Touchscreen Gaming: Our Top Ten Games On Apple Arcade

by John Rogers

Still: Alba: A Wildlife Adventure (ustwogames; 2020)

The arrival of Apple Arcade is an intriguing avenue for mobile gaming. Based on the “Netflix for games” subscription model pioneered by Xbox’s GamePass, a monthly membership allows you to browse an extensive menu of around 150 games in the Arcade panel of the Apple App Store.


What’s on offer is surprisingly diverse. Whether you want to kill a few minutes at a bus stop or explore a substantial virtual world, there’s a wide array of titles to choose from. Some titles are purpose-designed for touch screen, and best experienced phone in hand; others are only truly playable with a controller, usually paired via Bluetooth. The handy cross-save feature means if you’re running a combination of iPhone, iPad, Apple TV or MacBook, you can pick up where you left off across your devices.


With all that in mind, here’s a rundown of the top ten Apple Arcade games we recommend trying out. (It’s worth noting that Apple Arcade offers a free month-long trial, so you could theoretically play through this selection and then skip out on the ongoing membership, if you just wanna play some free games.)


1. The Pathless

What it is: A pocket-sized open world adventure with slick movement and deep lore

How to play: Best with a controller

Still: 'The Pathless' (Giant Squid / Annapurna Interactive; 2020)

Why you should try it: The Pathless is an entire open world in your pocket. This is a full-fat video game that pushes the capabilities of all but the highest spec Apple devices. The fact that it’s a PS5 launch title tells us it’s a minor miracle that it’s featured here at all, albeit in an optimised (and sometimes chugging) form.


As a masked archer known only as The Hunter, you’ll investigate the five steppes of a mysterious forested island, piecing together the fate of a collapsed civilisation, and curing giant animal gods of a strange polluting madness.


The gameplay brings to mind Breath of the Wild and Shadow of the Colossus, varying between exploration, puzzling and thrilling, climatic boss fights. The jaw-dropping soundtrack, by video game maestro Austin Wintory, is the cherry on the cake.


2. Sayonara Wild Hearts

What it is: An aesthetically pleasing vapourwave arcade game

How to play: Best with a controller

Still: 'Sayonara Wild Hearts' (Simogo; 2019)

Why you should try: The neon dreamworld of Sayonara Wild Hearts is part gamified pop album and part high-speed arcade game. The eye-popping visuals incorporate everything from masque balls and Nordic pop aesthetics to biker girl gangs, tarot cards, retro-futurism and classic racing games.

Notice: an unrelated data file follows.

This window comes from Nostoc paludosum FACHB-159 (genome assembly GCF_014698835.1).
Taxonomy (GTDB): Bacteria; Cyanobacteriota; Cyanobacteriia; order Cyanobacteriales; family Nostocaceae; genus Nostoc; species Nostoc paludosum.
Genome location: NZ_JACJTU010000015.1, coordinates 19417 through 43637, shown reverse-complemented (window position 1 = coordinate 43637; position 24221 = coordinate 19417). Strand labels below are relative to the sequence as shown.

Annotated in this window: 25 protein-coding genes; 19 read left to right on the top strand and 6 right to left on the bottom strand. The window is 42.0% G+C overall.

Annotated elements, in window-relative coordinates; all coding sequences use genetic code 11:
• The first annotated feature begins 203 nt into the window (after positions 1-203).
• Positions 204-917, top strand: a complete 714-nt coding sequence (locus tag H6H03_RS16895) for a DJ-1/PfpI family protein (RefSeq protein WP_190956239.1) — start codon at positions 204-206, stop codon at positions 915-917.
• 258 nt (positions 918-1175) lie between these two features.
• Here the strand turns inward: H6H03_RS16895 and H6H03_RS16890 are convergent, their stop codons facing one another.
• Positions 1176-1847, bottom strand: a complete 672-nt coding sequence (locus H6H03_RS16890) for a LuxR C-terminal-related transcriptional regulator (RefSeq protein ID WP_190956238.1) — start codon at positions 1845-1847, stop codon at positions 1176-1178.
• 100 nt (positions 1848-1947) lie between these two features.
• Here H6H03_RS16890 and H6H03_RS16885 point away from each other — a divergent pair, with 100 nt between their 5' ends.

With a voiceover by Queen Latifah, a flawless soundtrack, and a surprisingly emotional story payoff, Sayonara Wild Hearts is a truly stellar game and flagship title for Apple Arcade. Touch-screen controls don’t do this one justice, so pair up a controller, play on as big a screen as possible, and be sure to blast up the music. Wild hearts never die!


3. Manifold Garden

What it is: First-person psychedelic architecture & puzzles

How to play: Best with a controller

Still: 'Manifold Garden' (William Chyr Studio; 2019)

Why you should try: Fans of Portal, The Witness, Superliminal and Myst will feel immediately at home in Manifold Garden, a striking new addition to the cerebral first-person-puzzler genre.


The hook here is that as you explore this sterile world, you can rotate everything around you by shifting gravity as you go, meaning floors become ceilings and ceilings become floors.


Combine this with stunning modernist architecture, looping fractal environments, ingenious gravity puzzles, a prismic colour palette, and an impressive Vangelis-like soundtrack and you have one of the most memorable exploration/puzzle games of recent years.


4. Bleak Sword

What it is: A hard-as-nails 1-bit Souls-lite

How to play: Best on iPhone

Still: 'Bleak Sword' (More8Bit, 2019)

Why you should try: With an ingeniously simple set of controls (swipe to dodge-roll, tap-swipe to slash, hold-swipe for a charged strike) Bleak Sword offers a pocket-sized Dark Souls for the mobile gamer.


Best played on an iPhone, the adrenalised crowd-control combat arenas, slick swordplay, tough bosses and retro art style offer a compelling ride. Maybe the best one-handed phone game we’ve played. It can be quite tough – this one isn’t for the faint of heart.


5. Mutazione

What it is: A surreal island adventure, with plants, and friendly mutants

How to play: Great on touchscreen or controller

Still: 'Mutazione' (Die Gute Fabrik; 2019)

Why you should try: Travel to a tropical island populated by friendly mutants in this gentle adventure game. The island of Mutazione is dripping with atmosphere, from the rich cast of characters to the dazzling art style and the sleepy surf-psych soundtrack.